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-   -   30 second commercial spot help needed quickly (http://www.dvinfo.net/forum/techniques-independent-production/100989-30-second-commercial-spot-help-needed-quickly.html)

Lisa Bennett August 9th, 2007 03:47 PM

30 second commercial spot help needed quickly
 
I'm completing a 30 second commercial spot for a client. I have 30 seconds of bars and tone and then into the 30 sec spot. I would like to know if there is anything else I need to add/or do to do this right? Any graphic at the beginning to identify the spot or ..? I've been doing video work but not commercial spots. Any guidance is appreciated.
Lisa

Oren Arieli August 9th, 2007 03:53 PM

Depending on how the piece will be used, I would consider adding a 10 sec countdown (nothing fancy). If they are playing your tape from a control room, this will help the tape-op. If not, it can always be ignored when edited into a package.

Lisa Bennett August 9th, 2007 03:59 PM

Hi Oren,

Thanks for the reply. I didn't add a countdown. Appreciate the help.
Lisa

Steve House August 9th, 2007 04:32 PM

Different broadcasters have different requirements but most like to see about 1 minute of bars and tone followed by the countdown clock with slate info. Some prefer that the last 3 seconds before start of program will be black, others want 10 seconds of slate followed by 10 seconds of black and you may wish to include a "2-pop" (1 frame of 1kHz tone exactly 2 seconds before start of program) as well.

Heath McKnight August 13th, 2007 08:05 AM

I've seen companies list the client, name of the spot, total running time (TRT), the editor's and producer's name and their company logo, along with the countdown and the "beep" Steve House recommended at the number "2."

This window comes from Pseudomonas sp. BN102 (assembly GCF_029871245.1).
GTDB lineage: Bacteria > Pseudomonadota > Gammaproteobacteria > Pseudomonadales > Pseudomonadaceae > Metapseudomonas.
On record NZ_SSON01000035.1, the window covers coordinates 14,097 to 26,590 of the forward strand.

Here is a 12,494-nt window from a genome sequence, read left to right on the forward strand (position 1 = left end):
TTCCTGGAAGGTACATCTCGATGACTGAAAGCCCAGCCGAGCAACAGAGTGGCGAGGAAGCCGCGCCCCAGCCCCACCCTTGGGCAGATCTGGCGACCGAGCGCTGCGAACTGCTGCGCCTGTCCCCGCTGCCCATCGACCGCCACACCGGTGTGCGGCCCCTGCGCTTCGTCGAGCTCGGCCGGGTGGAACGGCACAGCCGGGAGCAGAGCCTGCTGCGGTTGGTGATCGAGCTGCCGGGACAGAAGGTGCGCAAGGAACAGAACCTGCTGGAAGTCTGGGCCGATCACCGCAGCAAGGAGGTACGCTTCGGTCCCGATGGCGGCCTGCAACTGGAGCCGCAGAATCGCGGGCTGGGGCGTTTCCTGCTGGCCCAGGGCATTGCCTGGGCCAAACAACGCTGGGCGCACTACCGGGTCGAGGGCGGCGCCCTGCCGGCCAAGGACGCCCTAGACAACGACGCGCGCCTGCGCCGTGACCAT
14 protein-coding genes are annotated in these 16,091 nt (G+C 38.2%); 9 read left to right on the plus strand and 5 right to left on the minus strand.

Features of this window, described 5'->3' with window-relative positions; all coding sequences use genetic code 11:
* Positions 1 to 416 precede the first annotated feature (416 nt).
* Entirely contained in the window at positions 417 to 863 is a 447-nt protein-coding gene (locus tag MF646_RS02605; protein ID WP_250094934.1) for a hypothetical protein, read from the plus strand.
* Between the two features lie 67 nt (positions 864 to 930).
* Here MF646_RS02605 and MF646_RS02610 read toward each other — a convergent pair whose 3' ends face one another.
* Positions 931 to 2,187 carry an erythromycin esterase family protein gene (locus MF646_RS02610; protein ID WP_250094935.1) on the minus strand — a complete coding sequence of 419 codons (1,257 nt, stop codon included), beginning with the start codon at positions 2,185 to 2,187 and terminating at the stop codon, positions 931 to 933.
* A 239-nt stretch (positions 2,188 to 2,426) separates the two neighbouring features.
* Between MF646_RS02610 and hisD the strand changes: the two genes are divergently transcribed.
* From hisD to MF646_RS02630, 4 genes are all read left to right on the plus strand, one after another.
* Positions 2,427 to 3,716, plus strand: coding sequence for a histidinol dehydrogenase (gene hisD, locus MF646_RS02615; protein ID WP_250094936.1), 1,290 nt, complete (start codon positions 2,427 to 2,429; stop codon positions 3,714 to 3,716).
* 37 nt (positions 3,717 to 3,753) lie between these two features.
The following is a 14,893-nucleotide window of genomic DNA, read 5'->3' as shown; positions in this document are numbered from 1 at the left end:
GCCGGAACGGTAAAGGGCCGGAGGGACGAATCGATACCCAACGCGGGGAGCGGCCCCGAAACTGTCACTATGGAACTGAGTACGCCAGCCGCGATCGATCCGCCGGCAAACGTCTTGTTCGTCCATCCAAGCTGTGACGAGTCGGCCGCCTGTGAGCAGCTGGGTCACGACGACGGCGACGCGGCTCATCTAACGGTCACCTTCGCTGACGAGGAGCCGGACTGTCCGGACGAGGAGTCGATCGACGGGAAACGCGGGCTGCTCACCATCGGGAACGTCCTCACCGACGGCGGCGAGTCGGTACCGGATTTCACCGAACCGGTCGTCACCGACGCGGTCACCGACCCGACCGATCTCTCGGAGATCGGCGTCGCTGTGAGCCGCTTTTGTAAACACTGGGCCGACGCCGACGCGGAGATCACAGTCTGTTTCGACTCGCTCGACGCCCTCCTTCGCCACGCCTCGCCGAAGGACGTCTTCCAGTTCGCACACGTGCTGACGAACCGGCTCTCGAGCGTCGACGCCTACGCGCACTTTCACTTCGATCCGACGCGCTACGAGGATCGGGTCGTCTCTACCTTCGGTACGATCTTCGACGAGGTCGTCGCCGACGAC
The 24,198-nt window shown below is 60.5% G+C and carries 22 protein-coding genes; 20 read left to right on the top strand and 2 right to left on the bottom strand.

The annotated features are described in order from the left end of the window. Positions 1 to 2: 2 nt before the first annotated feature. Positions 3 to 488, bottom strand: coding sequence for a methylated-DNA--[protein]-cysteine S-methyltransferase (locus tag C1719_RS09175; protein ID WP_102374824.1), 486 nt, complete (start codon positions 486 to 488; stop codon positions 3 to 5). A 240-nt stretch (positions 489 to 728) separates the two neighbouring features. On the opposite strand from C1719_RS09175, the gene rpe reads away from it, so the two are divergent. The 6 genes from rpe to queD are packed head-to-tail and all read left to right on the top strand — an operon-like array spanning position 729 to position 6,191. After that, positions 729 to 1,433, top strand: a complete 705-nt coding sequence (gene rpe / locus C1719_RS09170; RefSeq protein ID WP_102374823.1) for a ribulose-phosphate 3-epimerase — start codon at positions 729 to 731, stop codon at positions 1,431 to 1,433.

heath

Lisa Bennett August 13th, 2007 08:51 AM

Hi,

I have the spot completed but thinking about adding the logo to the slate. That's a good idea that I had not heard about before.

Appreciate everyone's help.
Lisa

Steve House August 13th, 2007 11:37 AM

Quote:

Originally Posted by Lisa Bennett (Post 728136)
Hi,

I have the spot completed but thinking about adding the logo to the slate. That's a good idea that I had not heard about before.

Appreciate everyone's help.
Lisa

The logo itself might be superfluous but the company name and copyright notice absolutely needs to be there.

Heath McKnight August 13th, 2007 11:45 AM

Advertising, logo-wise, I'd assume. But yes to the copyright and other info! (Just echoing here.)

heath

Lisa Bennett August 13th, 2007 12:21 PM

I added company name on the slate as well as the client, TRT, etc. I didn't add a copyright notice and think I should.

Thanks again,
Lisa

John C. Plunkett August 29th, 2007 11:38 AM

The only real thing you need to ad is the name of your company, color bars and tone (30-60sec), client name, spot title/number, any info on the spot that will help you identify it later (date of edit/editor name/producer name/shoot date, etc.) and contact information. Everything else is pretty much superfluous.

If you have that information included, then if there are any problems with the footage there can be a clear line of communication between you and the station airing the spot.

Jason Robinson August 30th, 2007 10:28 AM

Quote:

Originally Posted by John C. Plunkett (Post 736352)